I don't think anyone expected our small force to have much of an effect in an armoured battle. In a battlespace dominated by high value targets (HVT's), our "puny" dismounts presented a low psychological threat despite the fact we were able to wreak destruction uncontested. We were either unnoticed in the first place or outright ignored by BLUFOR vehicle commanders who had bigger fish to fry.

I would be very interested to experiment further with this in future combined arms exercises and suggest it might be a better use (in certain circumstances) of the dismounts who would otherwise be rattling around in the back of an armoured fighting vehicle (AFV) while the battle rages around them. 

Lesson 2: Blank firing exercises don’t prepare soldiers for employing their small arms effectively.

On our second day, our call sign was forced to dismount after encountering a Challenger en-route to the airfield we were meant to be securing as part of a company attack.

This led to a short battle where we destroyed one Challenger and four Warriors with NLAWs, leaving a platoon’s worth of disoriented dismounts, eleven of whom were picked off by our sharpshooter, to clear through our location after moving across 200m of open ground. We were eventually killed off, but at a very high cost.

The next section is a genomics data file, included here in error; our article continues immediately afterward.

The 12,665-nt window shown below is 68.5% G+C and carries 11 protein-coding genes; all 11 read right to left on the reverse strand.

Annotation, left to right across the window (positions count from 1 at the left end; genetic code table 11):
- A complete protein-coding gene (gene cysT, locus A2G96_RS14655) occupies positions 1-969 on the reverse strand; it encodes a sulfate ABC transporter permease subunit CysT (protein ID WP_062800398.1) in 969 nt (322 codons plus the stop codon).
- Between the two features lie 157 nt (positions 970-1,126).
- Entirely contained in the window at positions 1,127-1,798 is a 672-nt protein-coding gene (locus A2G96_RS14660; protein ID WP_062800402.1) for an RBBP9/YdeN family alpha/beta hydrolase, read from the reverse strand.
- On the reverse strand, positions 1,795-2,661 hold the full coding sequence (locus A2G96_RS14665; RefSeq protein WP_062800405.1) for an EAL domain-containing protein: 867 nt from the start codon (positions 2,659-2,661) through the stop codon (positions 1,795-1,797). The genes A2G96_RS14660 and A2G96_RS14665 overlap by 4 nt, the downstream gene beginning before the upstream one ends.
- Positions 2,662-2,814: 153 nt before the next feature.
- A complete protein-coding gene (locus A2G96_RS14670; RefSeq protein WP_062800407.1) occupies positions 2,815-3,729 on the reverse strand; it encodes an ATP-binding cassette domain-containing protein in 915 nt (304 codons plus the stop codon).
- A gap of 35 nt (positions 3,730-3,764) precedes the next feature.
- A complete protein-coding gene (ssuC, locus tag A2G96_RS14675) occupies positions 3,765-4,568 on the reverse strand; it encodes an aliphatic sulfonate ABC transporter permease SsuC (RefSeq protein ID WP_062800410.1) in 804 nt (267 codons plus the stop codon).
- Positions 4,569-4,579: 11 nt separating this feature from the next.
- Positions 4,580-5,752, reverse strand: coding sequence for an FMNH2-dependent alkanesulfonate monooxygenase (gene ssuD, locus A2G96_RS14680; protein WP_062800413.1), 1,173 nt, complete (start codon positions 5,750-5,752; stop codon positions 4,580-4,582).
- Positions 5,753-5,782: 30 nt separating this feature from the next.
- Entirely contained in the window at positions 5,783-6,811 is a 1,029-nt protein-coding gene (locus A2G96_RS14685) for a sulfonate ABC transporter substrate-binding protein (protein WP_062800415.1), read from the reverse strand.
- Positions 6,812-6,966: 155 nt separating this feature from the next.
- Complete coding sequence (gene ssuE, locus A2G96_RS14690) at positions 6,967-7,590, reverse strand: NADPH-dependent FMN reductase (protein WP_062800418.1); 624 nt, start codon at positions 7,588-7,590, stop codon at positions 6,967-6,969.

One BLUFOR soldier expressed astonishment that most of our call sign was still alive. However, these soldiers simply weren’t shooting accurately enough to kill us while firing moving … and vice versa. The only person having an effect was our sharpshooter who was both stationary and an exceptional marksman.

The TES is very effective at demonstrating how deadly our small arms can be, but also how tiny a bullet really is and useless if it’s fired wildly at the empty space next to your target. One of the benefits of TES is that it can detect near misses and tell when you’re being suppressed – which we weren’t.

It is my sincerest belief that our soldiers spend far too much time on blank firing exercises where an arbitrary amount of bangs are sent down range before DS decide the enemy has been killed. I am not arguing that blank firing exercises aren’t an important training tool to aid in fine tuning formations and the mechanics of the attack – but anyone who has observed soldiers in training would have noted a tendency in trainees to just go through the motions of looking down the scope, without bothering to actually aim and shoot.

This means that unless soldiers have been on TES exercises (and, of course, combat deployments), they aren’t necessarily in the habit of sending down well-aimed shots while firing and moving. This is a very difficult skill, requiring the ability to shoot straight and quickly while your heart is thumping, sweat is pouring into your eyes and some bastard is shooting back at you.

Either our riflemen need to be better shots while firing and moving (highlighting the value of TES exercises and battalion combat shooting concentrations), or they need to send even more rounds down range to suppress. In that particular battle, a solid gunner on an light support weapon (LSW)** would have done a better job of keeping our heads down leaving the riflemen to clear through much more quickly and effectively.